Burkholder, Benjamin J. Bloodless Atonement?: A Theological and Exegetical Study of the Last Supper Sayings. Princeton Theological Monograph Series, 219. Eugene, Or.: Pickwick, 2017.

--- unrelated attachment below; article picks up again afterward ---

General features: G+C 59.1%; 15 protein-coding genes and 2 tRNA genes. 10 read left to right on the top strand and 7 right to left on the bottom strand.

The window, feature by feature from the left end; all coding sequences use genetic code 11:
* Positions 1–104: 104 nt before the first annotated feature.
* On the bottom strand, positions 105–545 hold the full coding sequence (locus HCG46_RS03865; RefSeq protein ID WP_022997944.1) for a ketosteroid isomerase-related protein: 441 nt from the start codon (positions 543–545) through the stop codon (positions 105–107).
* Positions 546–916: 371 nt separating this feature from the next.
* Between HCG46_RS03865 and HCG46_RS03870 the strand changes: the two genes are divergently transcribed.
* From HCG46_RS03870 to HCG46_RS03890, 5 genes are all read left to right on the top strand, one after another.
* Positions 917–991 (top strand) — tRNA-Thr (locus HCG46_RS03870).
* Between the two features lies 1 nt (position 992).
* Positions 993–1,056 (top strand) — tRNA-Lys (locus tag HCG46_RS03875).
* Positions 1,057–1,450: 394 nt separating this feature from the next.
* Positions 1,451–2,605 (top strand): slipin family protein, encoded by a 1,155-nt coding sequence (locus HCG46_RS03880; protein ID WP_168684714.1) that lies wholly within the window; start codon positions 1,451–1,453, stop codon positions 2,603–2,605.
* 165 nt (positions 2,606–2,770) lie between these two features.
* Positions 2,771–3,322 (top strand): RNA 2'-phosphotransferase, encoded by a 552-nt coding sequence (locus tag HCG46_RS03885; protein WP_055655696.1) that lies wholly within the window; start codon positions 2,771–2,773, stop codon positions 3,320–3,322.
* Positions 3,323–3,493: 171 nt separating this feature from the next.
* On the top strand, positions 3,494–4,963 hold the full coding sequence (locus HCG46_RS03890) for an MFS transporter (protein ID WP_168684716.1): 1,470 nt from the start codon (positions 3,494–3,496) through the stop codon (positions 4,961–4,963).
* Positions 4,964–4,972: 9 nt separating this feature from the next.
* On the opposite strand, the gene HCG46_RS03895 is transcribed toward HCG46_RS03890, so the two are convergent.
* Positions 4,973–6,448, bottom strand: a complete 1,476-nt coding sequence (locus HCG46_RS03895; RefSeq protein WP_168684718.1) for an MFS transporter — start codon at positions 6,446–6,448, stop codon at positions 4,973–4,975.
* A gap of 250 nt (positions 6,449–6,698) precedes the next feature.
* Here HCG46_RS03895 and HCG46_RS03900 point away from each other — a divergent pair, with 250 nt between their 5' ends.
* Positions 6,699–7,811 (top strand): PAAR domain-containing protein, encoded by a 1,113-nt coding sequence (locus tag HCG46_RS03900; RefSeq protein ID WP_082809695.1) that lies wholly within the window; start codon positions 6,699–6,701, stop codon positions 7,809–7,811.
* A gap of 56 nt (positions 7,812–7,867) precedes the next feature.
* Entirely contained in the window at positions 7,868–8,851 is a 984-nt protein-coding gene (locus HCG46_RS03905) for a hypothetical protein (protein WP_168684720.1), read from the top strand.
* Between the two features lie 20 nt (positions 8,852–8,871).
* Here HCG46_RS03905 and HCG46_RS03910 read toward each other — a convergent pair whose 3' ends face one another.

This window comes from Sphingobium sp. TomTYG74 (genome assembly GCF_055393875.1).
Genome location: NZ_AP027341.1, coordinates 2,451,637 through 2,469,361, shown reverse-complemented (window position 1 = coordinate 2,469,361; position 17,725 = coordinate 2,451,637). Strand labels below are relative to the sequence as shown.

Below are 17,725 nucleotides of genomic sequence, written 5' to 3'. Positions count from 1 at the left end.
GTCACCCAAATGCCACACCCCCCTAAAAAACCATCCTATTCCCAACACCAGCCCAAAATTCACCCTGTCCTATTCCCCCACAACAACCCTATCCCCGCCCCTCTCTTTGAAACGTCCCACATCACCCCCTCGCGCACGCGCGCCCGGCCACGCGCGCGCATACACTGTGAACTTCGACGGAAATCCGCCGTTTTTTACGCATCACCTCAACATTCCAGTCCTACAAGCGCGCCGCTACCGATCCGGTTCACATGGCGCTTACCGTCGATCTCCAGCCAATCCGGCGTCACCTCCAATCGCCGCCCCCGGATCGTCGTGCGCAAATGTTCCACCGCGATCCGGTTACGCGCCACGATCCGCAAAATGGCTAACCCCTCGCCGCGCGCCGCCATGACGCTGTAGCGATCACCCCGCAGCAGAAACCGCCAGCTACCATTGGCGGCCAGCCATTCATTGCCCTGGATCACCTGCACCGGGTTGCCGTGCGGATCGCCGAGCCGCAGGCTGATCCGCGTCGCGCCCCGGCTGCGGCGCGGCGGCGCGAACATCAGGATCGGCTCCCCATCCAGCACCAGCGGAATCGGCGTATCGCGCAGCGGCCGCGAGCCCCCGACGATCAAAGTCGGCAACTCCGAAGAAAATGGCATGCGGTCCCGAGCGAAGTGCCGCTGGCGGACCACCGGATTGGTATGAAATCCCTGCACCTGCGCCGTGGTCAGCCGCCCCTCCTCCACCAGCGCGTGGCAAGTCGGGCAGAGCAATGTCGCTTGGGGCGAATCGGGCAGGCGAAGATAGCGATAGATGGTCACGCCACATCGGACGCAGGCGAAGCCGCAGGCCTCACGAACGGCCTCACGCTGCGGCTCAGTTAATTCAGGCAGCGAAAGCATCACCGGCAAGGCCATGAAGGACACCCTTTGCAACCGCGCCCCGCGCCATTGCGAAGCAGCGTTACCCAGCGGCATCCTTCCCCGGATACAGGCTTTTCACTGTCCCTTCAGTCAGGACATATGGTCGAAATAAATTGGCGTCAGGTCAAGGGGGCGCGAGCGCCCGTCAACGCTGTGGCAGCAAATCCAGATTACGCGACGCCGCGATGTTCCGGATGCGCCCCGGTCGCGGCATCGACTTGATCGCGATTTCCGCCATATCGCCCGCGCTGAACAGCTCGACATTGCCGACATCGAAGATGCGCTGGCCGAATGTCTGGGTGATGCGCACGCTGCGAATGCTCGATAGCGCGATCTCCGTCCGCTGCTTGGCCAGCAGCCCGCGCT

Does the Messiah have to die to pay for his people’s sins? Is the cross of Jesus an atoning sacrifice? In recent decades a burgeoning number of theologians have answered the aforementioned questions in the negative. In fact some, like Rene Girard, have gone so far as to assert that seeing the cross as an atoning sacrifice undermines the very essence of the New Testament Gospels. While Girard and others following in a similar vein have offered provocative alterations to soteriology that no longer need Jesus’s death to acquire forgiveness from God, does a bloodless atonement have biblical support? Does a nonviolent understanding of the atonement harmonize with the Gospels? This particular volume answers these questions with a fresh look at the Synoptic portraits of the Last Supper accounts. In them Jesus expounds upon the significance of his death by using the Passover symbols of bread and wine. More importantly, in these passages in the Gospels we find the fullest articulation of how Jesus’s death benefits his followers. Holding a wealth of dense theological riches, these passages provide theological parameters that can inform contemporary soteriological development, especially that which appeals to the New Testament for its basis. Conversant with both biblical studies and contemporary theology, this work seeks to bring the best of both fields into conversation in productive new ways.
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